From the latest updates on ALS research and advocacy to information about caring for people living with ALS and stories from around the country, the Association’s blog covered it all. Here is a quick look at the top 10 features our readers enjoyed most.
We recently talked with Bandon Staple, one of this year’s award recipients, to learn a little more about his connection to ALS, what receiving the scholarship means to him, and what his future plans are in healthcare.
We recently talked with Cierra Abbott, one of this year’s award recipients, to learn a little more about her personal connection to ALS, what receiving the scholarship means to her, and what her future plans are.
We recently talked with Hastings Moffitt, one of this year’s award recipients, to learn a little more about her connection to ALS, what receiving the scholarship means to her, and what her future plans are in healthcare.
We recently talked with Chandler Brestel, one of this year’s award recipients, to learn a little more about her connection to ALS, what receiving the scholarship means to her, and what her future plans are in healthcare.
The ALS Association is accepting applications for the Jane Calmes ALS Scholarship Fund, which was established in 2019 to support post-high school education for students whose lives have been impacted by ALS. Scholarship recipients receive up to $5,000 per year to help cover the cost of education.
March 23, 2020 – We have received many questions about COVID-19 and its impact on people with ALS, their families, and their caregivers. We convened a panel of volunteers and staff to answer these questions – their bios are at the bottom. This situation is rapidly changing. We will update this FAQ as we receive more questions and more current information.
Even though ALS is a disease that has its own health implications, people with ALS are not immune from other injuries or medical issues. Individuals with ALS can still get sick or hurt themselves in ways unrelated to the disease. Or, people with ALS might have complications directly related to the disease that warrants a visit to the hospital.
ALS can be confusing, scary, embarrassing, and overwhelming – for people living with the disease as well as for the youth within their families. Young people need age-appropriate details about ALS to help reduce some of the fear and uncertainty surrounding the disease.
Carmen Schentrup had a dream: a world without ALS. Her career aspiration was to become a medical researcher and to be part of The ALS Association’s work to cure ALS. Tragically, Carmen’s life was cut short in the horrific Parkland shooting. However, her dream to contribute to a cure is being realized in a significant way.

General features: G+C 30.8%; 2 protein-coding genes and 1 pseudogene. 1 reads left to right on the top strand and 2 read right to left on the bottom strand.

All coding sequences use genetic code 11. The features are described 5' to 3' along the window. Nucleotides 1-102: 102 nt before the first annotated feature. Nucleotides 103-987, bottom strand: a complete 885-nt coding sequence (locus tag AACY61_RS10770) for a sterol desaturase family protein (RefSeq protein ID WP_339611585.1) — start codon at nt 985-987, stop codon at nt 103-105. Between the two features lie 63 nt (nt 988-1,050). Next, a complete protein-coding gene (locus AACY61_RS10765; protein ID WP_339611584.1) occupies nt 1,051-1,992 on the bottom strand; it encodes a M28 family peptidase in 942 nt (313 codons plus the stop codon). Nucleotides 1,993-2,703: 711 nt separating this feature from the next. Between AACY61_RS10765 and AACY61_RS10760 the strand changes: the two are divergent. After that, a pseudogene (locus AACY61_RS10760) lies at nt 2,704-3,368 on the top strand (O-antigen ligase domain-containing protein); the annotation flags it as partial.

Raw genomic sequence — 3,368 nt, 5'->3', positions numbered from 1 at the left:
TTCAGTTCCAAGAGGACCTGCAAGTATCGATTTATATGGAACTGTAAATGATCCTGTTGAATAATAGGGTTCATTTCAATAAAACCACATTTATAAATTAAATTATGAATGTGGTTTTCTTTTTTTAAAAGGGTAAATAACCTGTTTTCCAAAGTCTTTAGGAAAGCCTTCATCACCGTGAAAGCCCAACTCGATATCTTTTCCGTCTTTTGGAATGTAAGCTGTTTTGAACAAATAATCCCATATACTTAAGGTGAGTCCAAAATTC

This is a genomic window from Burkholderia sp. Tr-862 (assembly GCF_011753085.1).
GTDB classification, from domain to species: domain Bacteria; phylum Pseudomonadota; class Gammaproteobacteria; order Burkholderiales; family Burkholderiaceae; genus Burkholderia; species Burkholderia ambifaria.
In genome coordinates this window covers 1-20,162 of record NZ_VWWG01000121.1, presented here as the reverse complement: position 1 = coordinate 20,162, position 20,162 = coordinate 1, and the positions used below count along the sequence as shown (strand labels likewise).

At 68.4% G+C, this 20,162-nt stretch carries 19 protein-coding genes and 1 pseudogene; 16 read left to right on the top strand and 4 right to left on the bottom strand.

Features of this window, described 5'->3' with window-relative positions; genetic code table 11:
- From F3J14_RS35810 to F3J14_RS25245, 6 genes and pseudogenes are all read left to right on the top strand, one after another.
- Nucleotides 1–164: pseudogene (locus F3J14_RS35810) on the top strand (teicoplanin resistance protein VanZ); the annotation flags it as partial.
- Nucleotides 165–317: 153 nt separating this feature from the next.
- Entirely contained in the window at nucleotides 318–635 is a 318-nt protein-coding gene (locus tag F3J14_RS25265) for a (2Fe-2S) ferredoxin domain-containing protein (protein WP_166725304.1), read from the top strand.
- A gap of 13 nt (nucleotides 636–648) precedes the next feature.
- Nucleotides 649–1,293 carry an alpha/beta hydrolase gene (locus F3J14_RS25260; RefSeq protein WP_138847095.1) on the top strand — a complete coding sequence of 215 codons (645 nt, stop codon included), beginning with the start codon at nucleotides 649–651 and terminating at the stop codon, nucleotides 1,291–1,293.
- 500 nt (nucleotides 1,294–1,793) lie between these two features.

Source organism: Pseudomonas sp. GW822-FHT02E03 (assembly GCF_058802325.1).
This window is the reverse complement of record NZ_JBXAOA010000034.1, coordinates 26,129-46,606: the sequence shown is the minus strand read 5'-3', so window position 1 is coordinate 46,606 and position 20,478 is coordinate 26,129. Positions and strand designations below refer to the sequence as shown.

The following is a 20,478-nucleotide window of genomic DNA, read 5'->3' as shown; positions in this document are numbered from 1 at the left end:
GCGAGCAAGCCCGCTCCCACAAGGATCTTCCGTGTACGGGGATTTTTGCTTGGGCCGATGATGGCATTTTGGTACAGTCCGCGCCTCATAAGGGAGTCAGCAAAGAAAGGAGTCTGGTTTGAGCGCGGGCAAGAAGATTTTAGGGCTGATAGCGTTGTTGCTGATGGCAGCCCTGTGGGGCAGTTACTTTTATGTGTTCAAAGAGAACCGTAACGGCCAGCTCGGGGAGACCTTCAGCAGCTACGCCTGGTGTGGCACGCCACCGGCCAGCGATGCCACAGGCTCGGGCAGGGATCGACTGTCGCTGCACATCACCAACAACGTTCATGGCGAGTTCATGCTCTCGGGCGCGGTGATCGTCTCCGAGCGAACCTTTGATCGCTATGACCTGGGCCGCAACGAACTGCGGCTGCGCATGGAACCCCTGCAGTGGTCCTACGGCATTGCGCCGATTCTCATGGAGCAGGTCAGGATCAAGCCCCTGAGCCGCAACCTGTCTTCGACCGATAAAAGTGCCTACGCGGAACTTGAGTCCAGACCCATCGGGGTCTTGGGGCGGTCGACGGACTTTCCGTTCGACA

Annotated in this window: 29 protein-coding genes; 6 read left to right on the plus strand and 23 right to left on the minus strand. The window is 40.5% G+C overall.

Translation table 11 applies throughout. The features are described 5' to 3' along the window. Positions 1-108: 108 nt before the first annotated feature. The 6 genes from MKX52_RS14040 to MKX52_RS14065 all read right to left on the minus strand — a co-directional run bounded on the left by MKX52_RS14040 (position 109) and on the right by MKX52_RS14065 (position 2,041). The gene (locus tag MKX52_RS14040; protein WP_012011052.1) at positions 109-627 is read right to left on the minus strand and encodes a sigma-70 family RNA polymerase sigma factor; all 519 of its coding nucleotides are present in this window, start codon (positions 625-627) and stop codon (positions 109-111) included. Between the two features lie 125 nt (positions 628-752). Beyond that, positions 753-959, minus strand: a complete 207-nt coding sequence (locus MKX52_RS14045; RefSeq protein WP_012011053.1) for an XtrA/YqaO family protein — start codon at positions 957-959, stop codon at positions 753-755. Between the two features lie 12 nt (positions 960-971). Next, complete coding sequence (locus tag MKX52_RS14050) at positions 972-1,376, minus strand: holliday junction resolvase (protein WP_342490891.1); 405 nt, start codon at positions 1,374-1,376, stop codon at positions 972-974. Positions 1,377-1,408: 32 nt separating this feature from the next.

When Dr. Timothy Miller and his colleagues from Washington University in St. Louis published preclinical data in The Journal of Clinical Investigation last month, showing how second-generation antisense drugs were effective in ALS mouse and rat models, it served as a vivid reminder that every research investment and discovery adds up.
Our beloved daughter, Carmen Schentrup, was taken from us on February 14, one of 17 victims of the mass shooting at Marjory Stoneman Douglas High School in Parkland, Fla. Her life was cut too short. For the last month, we have tried to make sense of the senseless, and we have grieved with the other families.
In general, people with disabilities are traveling more than ever, including those living with ALS. In response, the travel industry is paying greater attention to their special needs by providing more services and accommodations.
The ALS Association has worked on developing and implementing new educational tools to meet the needs and requests of our community. We are pleased to announce and highlight two of our newest projects - our resource guide series translated into Spanish and the Key Medical Information App - which are now available.
In late-February 2017, The ALS Association announced the release of 11 new Living with ALS resource guides on our website, www.alsa.org. The guides were designed to inform and educate people about ALS in a comprehensive and easily understood format, addressing many of the common concerns and issues that face people living with ALS.
Over the last year and a half, The ALS Association has been working with authors from Association Chapters, ALS centers and clinics and other ALS organizations to rewrite the original Living with ALS manual series, adding new and relevant content. The series has been developed for people living with ALS, family members, caregivers and other healthcare professionals, as well as our chapter and national staff.